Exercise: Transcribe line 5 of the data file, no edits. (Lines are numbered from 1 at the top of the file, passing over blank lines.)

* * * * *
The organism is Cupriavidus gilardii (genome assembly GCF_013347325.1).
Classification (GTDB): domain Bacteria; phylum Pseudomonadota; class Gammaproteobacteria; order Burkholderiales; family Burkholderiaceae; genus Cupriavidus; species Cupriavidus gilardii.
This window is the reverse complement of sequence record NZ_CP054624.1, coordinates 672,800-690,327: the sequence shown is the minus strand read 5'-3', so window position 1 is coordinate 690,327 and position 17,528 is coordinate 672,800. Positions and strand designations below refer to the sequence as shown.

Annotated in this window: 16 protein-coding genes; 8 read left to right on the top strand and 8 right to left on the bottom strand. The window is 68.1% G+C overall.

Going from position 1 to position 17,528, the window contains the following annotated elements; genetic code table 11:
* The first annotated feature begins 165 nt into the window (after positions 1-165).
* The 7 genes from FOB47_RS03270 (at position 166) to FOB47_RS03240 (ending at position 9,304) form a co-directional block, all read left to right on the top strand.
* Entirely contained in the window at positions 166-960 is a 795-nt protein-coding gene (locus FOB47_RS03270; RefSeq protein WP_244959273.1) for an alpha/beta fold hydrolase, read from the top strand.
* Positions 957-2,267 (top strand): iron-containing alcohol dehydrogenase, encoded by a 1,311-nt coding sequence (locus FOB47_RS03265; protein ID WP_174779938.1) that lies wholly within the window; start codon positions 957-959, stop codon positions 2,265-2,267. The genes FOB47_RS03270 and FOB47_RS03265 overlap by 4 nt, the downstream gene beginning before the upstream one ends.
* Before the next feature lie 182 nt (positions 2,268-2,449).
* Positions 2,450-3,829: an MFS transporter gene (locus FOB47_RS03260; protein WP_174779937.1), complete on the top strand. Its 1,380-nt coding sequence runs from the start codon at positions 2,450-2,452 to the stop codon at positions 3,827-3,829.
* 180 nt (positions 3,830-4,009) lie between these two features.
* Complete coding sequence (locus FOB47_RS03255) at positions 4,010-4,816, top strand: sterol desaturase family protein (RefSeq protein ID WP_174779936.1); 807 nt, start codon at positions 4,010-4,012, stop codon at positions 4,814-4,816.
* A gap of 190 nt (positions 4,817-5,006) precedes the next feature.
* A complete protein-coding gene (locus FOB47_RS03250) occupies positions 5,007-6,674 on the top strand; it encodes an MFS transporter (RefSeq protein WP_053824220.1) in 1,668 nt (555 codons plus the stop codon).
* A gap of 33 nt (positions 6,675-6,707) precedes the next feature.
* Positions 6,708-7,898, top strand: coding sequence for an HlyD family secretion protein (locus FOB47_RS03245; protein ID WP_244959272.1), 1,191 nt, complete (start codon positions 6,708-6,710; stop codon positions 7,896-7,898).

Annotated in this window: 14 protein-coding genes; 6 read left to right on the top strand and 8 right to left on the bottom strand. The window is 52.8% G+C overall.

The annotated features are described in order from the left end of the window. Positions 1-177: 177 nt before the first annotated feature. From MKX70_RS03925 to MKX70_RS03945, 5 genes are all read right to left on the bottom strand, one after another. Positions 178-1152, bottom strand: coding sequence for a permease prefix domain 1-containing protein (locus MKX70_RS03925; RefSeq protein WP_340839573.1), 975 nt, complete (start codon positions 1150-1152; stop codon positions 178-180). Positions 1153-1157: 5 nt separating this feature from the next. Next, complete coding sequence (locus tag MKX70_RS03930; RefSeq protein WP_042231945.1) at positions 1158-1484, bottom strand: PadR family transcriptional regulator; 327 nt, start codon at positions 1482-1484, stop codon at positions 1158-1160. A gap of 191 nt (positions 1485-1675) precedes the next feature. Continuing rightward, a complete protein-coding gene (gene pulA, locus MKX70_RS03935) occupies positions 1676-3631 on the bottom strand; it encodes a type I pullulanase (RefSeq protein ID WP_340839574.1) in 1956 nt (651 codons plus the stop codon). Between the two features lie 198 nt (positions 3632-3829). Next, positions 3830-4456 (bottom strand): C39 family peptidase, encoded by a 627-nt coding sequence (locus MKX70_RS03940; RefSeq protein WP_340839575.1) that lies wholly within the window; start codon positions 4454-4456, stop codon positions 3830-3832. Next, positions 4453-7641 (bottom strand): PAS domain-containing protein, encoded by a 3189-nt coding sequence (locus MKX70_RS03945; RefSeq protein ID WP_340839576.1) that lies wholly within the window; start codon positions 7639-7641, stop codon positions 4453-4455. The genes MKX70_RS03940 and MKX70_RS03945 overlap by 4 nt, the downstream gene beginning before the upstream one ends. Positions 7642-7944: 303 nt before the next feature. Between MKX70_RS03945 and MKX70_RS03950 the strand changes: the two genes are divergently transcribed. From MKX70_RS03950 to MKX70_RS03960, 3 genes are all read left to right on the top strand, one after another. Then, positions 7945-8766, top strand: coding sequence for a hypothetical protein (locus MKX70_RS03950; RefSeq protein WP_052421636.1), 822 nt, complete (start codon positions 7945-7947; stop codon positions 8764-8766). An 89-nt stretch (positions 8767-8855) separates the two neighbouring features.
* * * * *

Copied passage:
Going from position 1 to position 17,528, the window contains the following annotated elements; genetic code table 11: